# A hemispherical bowl of internal radius 15cm contains a liquid. The liquid is to be filled into cylindrical-shaped bottles of diameter 5cm and height 6cm. How many bottles are necessary to empty the bowl?

Answer

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Hint: Here we go through by simply finding the volume of firs hemispherical ball by formula $\dfrac{2}{3}\pi {r^3}$ and then divide it by the volume of cylindrical shape bottle that we find using $\pi {r^2}h$. To find out the number of bottles that are used.

Complete step-by-step answer:

According to the problem.

Given that,

Radius of hemispherical bowl, R = 15 cm.

Hence the volume of hemispherical bowl $ = \dfrac{2}{3}\pi {R^3}$ . As we know the volume of the sphere is $\dfrac{4}{3}\pi {R^3}$ so for the hemisphere it is divided by two.

$\therefore $ Volume of hemispherical bowl$ = \dfrac{2}{3}\pi {R^3}$

$ \Rightarrow \dfrac{2}{3} \times \dfrac{{22}}{7} \times 15 \times 15 \times 15$

And now for the bottle it is given that,

Height of the bottle (h) =6 cm.

Diameter of the cylindrical bottles (d) =5 cm.

Then radius, r$ = \dfrac{d}{2} = \dfrac{5}{2} = 2.5$cm

And we know that the volume of the cylinder is $\pi {r^2}h$

$\therefore $Volume of the cylindrical bottle$ = \pi {r^2}h$

$ \Rightarrow \dfrac{{22}}{7} \times 2.5 \times 2.5 \times 6$

Let the number of bottles that empty the bowl be (n).

Then the total volume of bottles is $n \times \dfrac{{22}}{7} \times 2.5 \times 2.5 \times 6$ that is equal to the volume of the bowl.

$ \Rightarrow n \times \dfrac{{22}}{7} \times 2.5 \times 2.5 \times 6 = \dfrac{2}{3} \times \dfrac{{22}}{7} \times 15 \times 15 \times 15$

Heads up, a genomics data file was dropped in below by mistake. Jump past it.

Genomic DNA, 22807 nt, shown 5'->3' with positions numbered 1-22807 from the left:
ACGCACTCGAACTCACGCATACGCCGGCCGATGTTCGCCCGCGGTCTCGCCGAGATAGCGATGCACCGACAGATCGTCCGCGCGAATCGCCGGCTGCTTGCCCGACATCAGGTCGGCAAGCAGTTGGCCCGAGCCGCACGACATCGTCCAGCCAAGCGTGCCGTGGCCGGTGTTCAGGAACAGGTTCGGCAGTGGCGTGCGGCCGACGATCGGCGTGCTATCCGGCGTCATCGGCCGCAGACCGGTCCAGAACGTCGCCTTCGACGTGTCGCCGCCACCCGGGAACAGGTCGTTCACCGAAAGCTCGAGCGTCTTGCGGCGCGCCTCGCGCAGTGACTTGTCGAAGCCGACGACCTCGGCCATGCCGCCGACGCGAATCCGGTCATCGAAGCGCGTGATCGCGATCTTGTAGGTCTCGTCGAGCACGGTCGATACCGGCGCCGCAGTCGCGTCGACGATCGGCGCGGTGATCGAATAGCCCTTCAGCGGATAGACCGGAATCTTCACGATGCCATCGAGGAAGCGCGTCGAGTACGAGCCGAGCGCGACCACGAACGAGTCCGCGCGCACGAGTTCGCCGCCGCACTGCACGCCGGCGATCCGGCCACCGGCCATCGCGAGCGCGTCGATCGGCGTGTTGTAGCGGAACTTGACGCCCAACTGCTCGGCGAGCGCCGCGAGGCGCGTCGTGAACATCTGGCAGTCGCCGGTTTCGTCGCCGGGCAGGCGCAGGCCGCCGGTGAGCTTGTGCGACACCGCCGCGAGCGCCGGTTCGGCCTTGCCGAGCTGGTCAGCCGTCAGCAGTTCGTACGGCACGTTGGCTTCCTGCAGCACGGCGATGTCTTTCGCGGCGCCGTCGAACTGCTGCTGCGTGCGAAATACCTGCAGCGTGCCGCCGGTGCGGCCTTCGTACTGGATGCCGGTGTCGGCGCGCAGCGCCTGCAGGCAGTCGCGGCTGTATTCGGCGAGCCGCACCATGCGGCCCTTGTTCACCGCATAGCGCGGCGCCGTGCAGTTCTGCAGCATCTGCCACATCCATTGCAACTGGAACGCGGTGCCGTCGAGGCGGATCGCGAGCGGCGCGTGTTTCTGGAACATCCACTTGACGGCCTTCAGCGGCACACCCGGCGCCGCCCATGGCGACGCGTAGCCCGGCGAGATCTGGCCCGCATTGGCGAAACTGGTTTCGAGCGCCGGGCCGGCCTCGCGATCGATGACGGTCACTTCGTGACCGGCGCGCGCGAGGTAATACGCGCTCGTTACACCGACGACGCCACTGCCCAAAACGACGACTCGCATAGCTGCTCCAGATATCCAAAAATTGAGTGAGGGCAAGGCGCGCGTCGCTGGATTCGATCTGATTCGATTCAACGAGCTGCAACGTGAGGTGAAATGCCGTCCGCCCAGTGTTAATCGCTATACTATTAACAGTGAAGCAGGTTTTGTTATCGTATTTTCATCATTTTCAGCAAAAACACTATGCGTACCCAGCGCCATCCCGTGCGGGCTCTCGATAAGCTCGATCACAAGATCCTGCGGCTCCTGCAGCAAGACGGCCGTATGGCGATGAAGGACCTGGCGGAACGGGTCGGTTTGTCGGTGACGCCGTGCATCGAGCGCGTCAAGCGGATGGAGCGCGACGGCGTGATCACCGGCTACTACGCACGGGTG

$ \Rightarrow n = \dfrac{{\dfrac{2}{3} \times \dfrac{{22}}{7} \times 15 \times 15 \times 15}}{{\dfrac{{22}}{7} \times 2.5 \times 2.5 \times 6}} = 60$

Hence, the bottles that are necessary to empty the bowl are 60.

Note: Whenever we face such a type of question the key concept for solving the question is first calculate the total volume of the bowl by the data given in question. Then find out the volume of one bottle with the help of the data given in the question. Then assume there (n) bottles are used to empty the bowl. Now multiply the volume of one bottle to (n) to find out the total volume of the bottle then equate this value with the volume of the bowl to find the value of (n).

Complete step-by-step answer:

According to the problem.

Given that,

Radius of hemispherical bowl, R = 15 cm.

Hence the volume of hemispherical bowl $ = \dfrac{2}{3}\pi {R^3}$ . As we know the volume of the sphere is $\dfrac{4}{3}\pi {R^3}$ so for the hemisphere it is divided by two.

$\therefore $ Volume of hemispherical bowl$ = \dfrac{2}{3}\pi {R^3}$

$ \Rightarrow \dfrac{2}{3} \times \dfrac{{22}}{7} \times 15 \times 15 \times 15$

And now for the bottle it is given that,

Height of the bottle (h) =6 cm.

Diameter of the cylindrical bottles (d) =5 cm.

Then radius, r$ = \dfrac{d}{2} = \dfrac{5}{2} = 2.5$cm

And we know that the volume of the cylinder is $\pi {r^2}h$

$\therefore $Volume of the cylindrical bottle$ = \pi {r^2}h$

$ \Rightarrow \dfrac{{22}}{7} \times 2.5 \times 2.5 \times 6$

Let the number of bottles that empty the bowl be (n).

Then the total volume of bottles is $n \times \dfrac{{22}}{7} \times 2.5 \times 2.5 \times 6$ that is equal to the volume of the bowl.

$ \Rightarrow n \times \dfrac{{22}}{7} \times 2.5 \times 2.5 \times 6 = \dfrac{2}{3} \times \dfrac{{22}}{7} \times 15 \times 15 \times 15$

$ \Rightarrow n = \dfrac{{\dfrac{2}{3} \times \dfrac{{22}}{7} \times 15 \times 15 \times 15}}{{\dfrac{{22}}{7} \times 2.5 \times 2.5 \times 6}} = 60$

Hence, the bottles that are necessary to empty the bowl are 60.

Note: Whenever we face such a type of question the key concept for solving the question is first calculate the total volume of the bowl by the data given in question. Then find out the volume of one bottle with the help of the data given in the question. Then assume there (n) bottles are used to empty the bowl. Now multiply the volume of one bottle to (n) to find out the total volume of the bottle then equate this value with the volume of the bowl to find the value of (n).

Last updated date: 19th Sep 2023

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